On the economic development front, there have been several announcements to build or expand within our territory. In Missouri, Boeing plans for nearly $2 billion expansion of its aerospace program and would create 500 new jobs. In addition, ICL Group plans to expand their lithium battery material manufacturing plant in St. Louis, which will support the production of EV batteries and will be the first large-scale plant of its type in the country, creating an additional 165 jobs.
I’m pleased to say that we continue to see a strong labor market in Missouri, with an unemployment rate of 2.6%, well below the national average. And in Illinois, Manner Polymers and the Prysmian Group announced plans to build facilities manufacturing electric vehicle components and renewable energy cable, which collectively would create nearly a 150 jobs in the state.
Moving to page 16. Yesterday, we reaffirmed our 2023 earnings guidance range of $4.25 to $4.45 per share. On this page, we’ve highlighted select considerations impacting our 2023 earnings guidance for the remainder of the year. These are supplemental to the key drivers and assumptions discussed on our earnings call in February. I encourage you to take these into consideration as you develop your expectations for quarterly earnings results for the remainder of the year.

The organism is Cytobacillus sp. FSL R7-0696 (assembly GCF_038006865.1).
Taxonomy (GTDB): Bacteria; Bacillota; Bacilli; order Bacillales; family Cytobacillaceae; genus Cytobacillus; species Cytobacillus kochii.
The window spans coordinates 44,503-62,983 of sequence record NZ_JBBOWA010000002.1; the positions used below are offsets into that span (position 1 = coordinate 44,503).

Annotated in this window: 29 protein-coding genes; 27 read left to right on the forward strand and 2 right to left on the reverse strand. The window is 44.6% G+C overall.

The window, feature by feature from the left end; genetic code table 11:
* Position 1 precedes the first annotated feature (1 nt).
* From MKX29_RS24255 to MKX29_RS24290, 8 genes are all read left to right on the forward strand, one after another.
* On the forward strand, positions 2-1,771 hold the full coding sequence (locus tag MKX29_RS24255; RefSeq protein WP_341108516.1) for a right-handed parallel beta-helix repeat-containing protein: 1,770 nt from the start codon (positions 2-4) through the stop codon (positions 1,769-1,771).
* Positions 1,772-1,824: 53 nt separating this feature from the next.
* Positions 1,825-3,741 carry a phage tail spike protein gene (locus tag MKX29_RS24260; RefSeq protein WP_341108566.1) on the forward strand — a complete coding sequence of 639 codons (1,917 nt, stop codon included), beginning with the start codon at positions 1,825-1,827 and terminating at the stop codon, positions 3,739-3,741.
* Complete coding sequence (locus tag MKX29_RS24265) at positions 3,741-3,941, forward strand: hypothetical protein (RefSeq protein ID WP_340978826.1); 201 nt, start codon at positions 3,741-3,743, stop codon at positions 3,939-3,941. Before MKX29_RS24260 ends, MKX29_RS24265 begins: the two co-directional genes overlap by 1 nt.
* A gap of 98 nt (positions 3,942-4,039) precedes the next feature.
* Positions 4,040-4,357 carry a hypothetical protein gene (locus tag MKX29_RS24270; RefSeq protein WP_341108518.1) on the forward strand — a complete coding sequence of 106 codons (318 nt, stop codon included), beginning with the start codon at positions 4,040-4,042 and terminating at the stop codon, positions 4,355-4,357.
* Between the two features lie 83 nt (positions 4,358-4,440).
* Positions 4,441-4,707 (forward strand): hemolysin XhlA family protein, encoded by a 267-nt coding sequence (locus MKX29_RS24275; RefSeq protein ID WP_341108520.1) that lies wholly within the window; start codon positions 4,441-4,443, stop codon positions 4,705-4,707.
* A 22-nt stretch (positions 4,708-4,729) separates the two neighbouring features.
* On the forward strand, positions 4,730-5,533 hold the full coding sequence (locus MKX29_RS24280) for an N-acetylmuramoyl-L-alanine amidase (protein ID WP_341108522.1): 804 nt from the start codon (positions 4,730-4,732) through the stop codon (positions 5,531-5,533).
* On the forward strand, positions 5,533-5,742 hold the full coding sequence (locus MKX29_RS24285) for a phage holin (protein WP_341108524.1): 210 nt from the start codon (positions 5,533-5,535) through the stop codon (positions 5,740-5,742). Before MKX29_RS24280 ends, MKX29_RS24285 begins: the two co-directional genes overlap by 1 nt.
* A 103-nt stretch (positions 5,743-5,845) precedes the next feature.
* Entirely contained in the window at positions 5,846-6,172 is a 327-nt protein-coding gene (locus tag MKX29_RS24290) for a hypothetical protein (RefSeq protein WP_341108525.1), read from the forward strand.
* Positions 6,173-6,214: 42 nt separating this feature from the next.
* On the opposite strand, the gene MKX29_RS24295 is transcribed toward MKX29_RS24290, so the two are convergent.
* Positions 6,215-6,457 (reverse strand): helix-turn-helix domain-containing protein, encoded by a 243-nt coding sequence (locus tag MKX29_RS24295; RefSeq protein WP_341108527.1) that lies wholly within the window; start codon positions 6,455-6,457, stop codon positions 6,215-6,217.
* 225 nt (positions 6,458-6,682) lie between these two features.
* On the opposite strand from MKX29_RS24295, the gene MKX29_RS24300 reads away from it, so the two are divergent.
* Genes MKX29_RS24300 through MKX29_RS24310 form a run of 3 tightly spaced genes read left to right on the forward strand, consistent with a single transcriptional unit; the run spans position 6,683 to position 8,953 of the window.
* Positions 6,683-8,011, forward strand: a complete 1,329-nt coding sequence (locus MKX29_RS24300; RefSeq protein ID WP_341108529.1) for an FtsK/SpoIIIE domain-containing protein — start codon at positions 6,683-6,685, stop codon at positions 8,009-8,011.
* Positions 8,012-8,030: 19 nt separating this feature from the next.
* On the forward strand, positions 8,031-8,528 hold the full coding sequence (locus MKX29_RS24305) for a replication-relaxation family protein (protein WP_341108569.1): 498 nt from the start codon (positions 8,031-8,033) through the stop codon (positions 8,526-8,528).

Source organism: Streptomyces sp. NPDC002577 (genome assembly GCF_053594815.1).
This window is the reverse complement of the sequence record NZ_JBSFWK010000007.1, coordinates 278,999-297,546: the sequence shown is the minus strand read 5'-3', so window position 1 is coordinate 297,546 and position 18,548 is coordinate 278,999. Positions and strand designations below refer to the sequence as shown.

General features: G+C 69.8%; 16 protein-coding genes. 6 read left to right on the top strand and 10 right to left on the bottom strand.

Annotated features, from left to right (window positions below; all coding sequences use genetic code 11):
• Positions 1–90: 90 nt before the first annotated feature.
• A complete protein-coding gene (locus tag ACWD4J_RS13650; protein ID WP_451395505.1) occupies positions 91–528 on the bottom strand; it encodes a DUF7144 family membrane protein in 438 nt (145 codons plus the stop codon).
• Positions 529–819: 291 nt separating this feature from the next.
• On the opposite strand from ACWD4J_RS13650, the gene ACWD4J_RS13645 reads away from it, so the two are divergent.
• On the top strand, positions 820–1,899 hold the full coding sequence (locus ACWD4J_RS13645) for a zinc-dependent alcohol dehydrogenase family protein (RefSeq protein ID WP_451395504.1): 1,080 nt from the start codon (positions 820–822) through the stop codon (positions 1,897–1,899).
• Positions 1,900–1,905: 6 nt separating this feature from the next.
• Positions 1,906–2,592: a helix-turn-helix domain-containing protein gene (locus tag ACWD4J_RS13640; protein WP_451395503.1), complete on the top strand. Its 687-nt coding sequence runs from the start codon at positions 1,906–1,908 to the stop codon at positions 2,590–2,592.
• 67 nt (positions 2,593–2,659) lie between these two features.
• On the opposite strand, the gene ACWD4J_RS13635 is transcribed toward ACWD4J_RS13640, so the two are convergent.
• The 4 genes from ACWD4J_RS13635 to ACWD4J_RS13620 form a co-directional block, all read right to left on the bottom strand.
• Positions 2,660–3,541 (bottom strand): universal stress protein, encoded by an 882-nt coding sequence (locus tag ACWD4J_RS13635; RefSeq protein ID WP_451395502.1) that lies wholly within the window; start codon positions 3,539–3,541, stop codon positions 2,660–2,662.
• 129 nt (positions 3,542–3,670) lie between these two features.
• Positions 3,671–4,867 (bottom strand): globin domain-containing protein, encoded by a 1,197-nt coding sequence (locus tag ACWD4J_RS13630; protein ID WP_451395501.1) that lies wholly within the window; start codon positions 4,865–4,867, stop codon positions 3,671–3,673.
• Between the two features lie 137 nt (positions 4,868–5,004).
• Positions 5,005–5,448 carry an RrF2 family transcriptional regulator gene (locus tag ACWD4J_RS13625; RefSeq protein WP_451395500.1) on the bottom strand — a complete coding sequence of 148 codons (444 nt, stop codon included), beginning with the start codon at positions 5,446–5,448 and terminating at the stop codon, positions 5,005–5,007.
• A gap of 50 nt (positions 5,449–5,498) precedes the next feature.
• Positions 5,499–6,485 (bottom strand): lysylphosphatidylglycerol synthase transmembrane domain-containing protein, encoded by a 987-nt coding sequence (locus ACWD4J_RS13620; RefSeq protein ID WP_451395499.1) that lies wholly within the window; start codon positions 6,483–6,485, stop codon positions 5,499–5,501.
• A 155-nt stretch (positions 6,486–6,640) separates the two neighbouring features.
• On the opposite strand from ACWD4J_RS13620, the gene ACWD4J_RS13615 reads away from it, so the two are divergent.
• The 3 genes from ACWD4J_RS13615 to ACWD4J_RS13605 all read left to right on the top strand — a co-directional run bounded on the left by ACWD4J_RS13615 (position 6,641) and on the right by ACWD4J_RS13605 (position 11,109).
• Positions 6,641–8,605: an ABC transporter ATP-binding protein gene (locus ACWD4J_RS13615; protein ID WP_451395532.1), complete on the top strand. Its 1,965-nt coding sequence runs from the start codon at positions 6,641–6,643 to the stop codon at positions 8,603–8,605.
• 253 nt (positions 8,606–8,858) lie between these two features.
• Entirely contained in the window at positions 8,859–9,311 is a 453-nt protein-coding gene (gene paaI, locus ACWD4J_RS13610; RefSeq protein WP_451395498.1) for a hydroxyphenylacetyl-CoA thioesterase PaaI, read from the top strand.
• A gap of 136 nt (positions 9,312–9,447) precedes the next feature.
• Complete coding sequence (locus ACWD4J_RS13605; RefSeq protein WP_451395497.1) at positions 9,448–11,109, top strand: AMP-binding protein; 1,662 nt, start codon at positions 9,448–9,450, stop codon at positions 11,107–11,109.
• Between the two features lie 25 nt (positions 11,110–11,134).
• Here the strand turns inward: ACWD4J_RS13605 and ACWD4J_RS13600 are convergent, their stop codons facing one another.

Turning now to page 17, I’ll provide an update on our regulatory rate proceedings. In June, the Missouri PSC approved a stipulation and agreement in our Ameren Missouri electric rate review for $140 million annual revenue increase. The agreement was a black box settlement and did not specify certain details including return on equity, capital structure, or rate base. The agreement did provide for the continuation of key trackers and riders, including the fuel adjustment clause. New electric service rates were effective July 9th.
In other Missouri regulatory matters, in preparation for the planned retirement of our Rush Island Energy Center, last week Ameren has already filed a 60-day notice with the Missouri PSC for the securitization on costs associated with the Rush Island Energy Center. We will seek to finance the costs associated with the retirement, including our remaining net book value of the Rush Island Energy Center through the securitization.
As of June 30, 2023, the net book value was approximately $550 million. We expect to file our petition seeking commission approval of the securitization as early as the fourth quarter of this year. Once filed, the regulatory proceedings are expected to take up to seven months to complete.
Moving to Page 18, in January, Ameren Illinois electric distribution filed its first multi-year rate plan, or MYRP, with the ICC. Our MYRP is designed around three key elements: Providing safe and reliable energy to our customers, deploying capital in a way that achieves the Climate and Equitable Jobs Act objectives as included in our performance metrics, and fulfilling the clean energy transition by preparing our system to accept more renewables and electric vehicles over time. The MYRP details a grid modernization plan that includes our planned electric distribution investments and supports our annual revenue increase request for the next four years.